Reflections on Life and Death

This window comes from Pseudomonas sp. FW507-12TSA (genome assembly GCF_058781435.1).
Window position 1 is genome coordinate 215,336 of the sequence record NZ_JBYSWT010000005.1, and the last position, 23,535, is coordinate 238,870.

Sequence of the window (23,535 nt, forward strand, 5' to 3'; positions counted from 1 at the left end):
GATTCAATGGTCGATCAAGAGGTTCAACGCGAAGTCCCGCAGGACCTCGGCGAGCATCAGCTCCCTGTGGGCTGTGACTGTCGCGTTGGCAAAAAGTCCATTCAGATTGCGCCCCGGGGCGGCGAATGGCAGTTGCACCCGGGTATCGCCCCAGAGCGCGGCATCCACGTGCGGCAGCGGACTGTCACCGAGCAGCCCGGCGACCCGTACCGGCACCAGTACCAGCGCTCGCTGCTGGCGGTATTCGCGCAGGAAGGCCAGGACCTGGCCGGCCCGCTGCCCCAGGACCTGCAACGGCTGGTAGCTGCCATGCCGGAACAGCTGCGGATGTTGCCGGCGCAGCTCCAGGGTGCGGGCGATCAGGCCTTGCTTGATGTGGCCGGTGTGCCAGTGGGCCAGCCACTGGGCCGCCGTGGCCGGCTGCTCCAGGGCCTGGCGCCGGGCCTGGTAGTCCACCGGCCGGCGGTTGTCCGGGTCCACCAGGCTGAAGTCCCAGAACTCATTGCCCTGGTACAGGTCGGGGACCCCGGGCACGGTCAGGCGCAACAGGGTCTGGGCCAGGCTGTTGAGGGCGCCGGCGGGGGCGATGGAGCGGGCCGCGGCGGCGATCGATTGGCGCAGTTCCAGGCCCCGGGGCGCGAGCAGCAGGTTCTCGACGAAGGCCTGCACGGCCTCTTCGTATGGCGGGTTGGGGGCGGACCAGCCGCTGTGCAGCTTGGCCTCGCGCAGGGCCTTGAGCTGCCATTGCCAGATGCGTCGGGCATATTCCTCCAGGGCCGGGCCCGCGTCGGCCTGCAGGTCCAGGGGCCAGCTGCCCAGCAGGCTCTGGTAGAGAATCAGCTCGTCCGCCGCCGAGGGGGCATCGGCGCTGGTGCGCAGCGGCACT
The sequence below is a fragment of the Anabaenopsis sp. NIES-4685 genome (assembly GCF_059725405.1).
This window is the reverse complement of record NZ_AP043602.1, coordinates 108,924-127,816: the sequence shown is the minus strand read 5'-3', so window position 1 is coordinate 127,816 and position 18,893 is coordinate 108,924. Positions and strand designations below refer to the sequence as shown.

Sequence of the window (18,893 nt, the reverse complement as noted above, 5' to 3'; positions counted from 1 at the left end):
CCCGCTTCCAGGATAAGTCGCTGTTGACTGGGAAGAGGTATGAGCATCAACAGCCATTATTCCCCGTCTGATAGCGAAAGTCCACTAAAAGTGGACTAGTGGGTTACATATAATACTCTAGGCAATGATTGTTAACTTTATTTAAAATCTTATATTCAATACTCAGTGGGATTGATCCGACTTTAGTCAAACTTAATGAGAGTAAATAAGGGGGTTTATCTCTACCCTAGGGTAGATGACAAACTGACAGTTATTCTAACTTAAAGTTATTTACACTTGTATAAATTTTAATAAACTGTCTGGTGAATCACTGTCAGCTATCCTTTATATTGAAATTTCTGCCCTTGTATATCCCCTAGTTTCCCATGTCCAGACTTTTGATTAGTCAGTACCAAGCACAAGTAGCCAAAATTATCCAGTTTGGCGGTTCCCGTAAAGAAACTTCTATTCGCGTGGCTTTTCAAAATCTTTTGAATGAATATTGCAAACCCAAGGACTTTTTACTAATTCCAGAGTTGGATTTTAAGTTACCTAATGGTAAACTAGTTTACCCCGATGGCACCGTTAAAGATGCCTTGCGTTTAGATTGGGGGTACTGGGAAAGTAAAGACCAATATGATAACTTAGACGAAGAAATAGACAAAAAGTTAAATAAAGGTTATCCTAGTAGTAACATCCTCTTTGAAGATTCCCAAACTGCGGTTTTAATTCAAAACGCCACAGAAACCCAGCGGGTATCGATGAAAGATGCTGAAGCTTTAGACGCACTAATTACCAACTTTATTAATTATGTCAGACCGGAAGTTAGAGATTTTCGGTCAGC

Until two years ago, no one close to me had died; not since I’d been old enough to understand it. But 2016 came with chill winds and ruthlessness, and the last two years have seen the loss of five close family members. It hasn’t been easy. But it has had one useful outcome. I used to be afraid of death. It was a terrifying transmutation that I didn’t understand and didn’t want to acknowledge. But necessity has changed that and now, in the light of my family’s losses, I’ve had to accept it as an unavoidable part of human life. This all explains why I was drawn to this book, in which Richard Holloway – former Bishop of Edinburgh; thinker; compassionate critic; agnostic – uses his own old age as a spur to think about how we can live well and, when it comes to it, die well. Open-hearted and generous, studded with poetry and his memories of friends, it’s rather beautiful: inspiring and, oddly enough, rather upbeat.